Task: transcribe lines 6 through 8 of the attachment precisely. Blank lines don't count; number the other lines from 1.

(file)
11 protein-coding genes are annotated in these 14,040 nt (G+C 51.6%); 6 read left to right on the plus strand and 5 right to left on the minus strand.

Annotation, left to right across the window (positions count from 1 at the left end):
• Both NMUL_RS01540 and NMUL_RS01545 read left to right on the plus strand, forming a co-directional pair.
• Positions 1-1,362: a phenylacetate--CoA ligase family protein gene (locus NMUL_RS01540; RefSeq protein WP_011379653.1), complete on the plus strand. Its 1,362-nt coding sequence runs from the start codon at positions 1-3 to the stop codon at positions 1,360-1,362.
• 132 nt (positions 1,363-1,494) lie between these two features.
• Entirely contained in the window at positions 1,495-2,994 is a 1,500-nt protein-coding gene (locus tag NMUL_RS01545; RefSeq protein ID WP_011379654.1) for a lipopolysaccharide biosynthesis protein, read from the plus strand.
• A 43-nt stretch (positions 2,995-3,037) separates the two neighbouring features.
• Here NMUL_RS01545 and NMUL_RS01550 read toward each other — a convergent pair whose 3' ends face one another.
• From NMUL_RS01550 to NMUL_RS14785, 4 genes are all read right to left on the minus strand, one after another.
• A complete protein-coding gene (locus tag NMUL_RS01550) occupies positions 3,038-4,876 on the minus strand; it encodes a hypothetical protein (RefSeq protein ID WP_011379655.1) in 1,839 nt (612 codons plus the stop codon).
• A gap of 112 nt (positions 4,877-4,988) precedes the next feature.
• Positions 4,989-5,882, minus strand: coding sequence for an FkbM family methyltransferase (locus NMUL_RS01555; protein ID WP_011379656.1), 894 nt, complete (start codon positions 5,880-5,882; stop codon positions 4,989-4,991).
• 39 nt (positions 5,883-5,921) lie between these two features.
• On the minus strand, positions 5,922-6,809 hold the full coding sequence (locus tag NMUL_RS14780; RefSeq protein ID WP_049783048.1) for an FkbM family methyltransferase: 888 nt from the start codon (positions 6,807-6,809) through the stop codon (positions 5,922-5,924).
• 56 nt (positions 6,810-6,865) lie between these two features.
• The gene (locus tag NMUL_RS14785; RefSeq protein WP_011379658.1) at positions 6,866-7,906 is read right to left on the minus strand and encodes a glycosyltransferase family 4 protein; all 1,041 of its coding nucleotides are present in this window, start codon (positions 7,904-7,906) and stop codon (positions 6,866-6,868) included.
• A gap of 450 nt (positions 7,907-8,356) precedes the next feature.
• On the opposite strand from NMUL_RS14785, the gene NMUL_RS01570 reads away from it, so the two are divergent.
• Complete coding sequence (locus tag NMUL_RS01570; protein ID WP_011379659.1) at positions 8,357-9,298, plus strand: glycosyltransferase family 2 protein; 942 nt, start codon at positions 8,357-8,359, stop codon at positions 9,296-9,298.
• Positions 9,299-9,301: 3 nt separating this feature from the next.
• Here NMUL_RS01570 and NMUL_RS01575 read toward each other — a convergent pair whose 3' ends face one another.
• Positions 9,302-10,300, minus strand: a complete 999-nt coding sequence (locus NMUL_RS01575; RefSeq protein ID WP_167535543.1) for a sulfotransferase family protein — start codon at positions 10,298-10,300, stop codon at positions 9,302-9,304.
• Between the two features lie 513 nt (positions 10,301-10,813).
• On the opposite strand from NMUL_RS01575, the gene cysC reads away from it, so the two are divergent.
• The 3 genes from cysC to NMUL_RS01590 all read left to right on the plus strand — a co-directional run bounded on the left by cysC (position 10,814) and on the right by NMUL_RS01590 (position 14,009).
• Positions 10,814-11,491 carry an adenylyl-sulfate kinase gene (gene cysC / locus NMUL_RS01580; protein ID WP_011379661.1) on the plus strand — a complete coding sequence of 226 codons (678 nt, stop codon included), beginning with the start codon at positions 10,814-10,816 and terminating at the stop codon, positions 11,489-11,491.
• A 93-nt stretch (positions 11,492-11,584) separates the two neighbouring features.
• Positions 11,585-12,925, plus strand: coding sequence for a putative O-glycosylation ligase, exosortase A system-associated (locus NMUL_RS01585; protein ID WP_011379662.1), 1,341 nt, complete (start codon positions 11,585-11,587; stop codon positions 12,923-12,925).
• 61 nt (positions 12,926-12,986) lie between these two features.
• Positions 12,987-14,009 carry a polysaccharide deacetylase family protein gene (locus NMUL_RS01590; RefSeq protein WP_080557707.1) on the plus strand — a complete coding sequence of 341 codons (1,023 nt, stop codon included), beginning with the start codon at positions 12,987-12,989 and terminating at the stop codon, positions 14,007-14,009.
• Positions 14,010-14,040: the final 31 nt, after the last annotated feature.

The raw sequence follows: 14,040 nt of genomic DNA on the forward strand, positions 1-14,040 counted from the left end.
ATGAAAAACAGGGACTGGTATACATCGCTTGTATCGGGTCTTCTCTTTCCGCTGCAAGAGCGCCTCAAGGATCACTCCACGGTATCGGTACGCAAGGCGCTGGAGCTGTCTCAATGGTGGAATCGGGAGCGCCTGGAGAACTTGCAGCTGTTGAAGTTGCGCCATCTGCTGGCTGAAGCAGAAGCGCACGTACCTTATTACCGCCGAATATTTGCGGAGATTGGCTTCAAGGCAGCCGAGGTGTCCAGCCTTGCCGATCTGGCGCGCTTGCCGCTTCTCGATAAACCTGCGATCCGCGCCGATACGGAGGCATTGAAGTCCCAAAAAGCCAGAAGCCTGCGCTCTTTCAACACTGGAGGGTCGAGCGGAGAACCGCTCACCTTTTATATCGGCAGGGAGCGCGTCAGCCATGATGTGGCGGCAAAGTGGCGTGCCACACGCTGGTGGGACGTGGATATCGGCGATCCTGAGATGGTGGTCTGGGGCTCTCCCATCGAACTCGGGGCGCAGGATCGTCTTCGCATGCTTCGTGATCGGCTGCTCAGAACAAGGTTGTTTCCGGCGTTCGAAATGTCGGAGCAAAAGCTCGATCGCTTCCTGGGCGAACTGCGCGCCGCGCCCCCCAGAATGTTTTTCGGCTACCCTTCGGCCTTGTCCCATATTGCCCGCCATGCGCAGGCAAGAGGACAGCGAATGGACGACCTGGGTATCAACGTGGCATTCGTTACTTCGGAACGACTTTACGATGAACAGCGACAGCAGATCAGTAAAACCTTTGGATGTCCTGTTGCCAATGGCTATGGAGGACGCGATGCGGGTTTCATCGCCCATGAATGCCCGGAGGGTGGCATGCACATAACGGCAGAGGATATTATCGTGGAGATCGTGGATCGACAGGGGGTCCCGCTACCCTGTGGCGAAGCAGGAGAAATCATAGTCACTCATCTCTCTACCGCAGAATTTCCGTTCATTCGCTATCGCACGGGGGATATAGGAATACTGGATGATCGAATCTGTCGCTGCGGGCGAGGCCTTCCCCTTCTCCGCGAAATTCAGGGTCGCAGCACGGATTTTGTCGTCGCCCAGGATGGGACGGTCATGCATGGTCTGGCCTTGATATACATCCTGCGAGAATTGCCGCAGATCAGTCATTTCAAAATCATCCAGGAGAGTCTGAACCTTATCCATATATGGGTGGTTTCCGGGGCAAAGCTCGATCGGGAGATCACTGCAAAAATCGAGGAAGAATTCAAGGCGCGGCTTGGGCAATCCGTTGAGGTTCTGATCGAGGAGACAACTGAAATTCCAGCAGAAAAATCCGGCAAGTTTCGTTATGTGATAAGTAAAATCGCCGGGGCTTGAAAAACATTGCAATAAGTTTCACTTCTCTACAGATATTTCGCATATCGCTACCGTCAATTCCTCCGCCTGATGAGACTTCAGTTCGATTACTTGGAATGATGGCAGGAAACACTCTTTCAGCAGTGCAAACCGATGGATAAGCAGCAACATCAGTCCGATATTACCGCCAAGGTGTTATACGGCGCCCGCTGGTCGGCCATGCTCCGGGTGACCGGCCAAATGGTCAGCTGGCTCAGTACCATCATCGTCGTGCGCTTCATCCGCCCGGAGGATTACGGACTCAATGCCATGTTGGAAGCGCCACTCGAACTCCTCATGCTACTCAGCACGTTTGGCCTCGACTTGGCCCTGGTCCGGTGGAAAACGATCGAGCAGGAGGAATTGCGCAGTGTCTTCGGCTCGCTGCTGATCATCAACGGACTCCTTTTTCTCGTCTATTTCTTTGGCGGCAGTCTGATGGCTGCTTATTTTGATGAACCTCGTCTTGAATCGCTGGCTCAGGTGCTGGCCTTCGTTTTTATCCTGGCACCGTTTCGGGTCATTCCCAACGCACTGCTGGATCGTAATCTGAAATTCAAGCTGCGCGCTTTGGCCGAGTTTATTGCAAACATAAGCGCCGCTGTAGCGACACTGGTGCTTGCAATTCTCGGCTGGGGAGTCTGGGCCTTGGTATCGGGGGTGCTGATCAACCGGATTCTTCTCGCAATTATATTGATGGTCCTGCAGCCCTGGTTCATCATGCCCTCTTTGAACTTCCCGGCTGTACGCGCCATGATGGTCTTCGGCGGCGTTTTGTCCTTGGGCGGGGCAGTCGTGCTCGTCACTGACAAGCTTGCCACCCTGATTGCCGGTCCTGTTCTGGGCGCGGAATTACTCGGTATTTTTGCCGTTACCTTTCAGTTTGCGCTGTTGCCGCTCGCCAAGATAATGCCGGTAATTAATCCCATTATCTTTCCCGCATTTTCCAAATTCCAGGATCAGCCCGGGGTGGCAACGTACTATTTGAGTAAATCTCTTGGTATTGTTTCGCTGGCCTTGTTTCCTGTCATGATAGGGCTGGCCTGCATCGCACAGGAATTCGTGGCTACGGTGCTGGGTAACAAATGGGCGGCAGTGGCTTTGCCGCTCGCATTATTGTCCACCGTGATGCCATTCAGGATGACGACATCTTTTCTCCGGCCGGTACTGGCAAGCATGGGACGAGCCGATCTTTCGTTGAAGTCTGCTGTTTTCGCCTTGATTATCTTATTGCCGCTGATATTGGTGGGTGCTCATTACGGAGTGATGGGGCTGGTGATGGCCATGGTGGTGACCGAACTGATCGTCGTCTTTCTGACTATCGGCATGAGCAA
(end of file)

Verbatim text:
• Entirely contained in the window at positions 1,495-2,994 is a 1,500-nt protein-coding gene (locus tag NMUL_RS01545; RefSeq protein ID WP_011379654.1) for a lipopolysaccharide biosynthesis protein, read from the plus strand.
• A 43-nt stretch (positions 2,995-3,037) separates the two neighbouring features.
• Here NMUL_RS01545 and NMUL_RS01550 read toward each other — a convergent pair whose 3' ends face one another.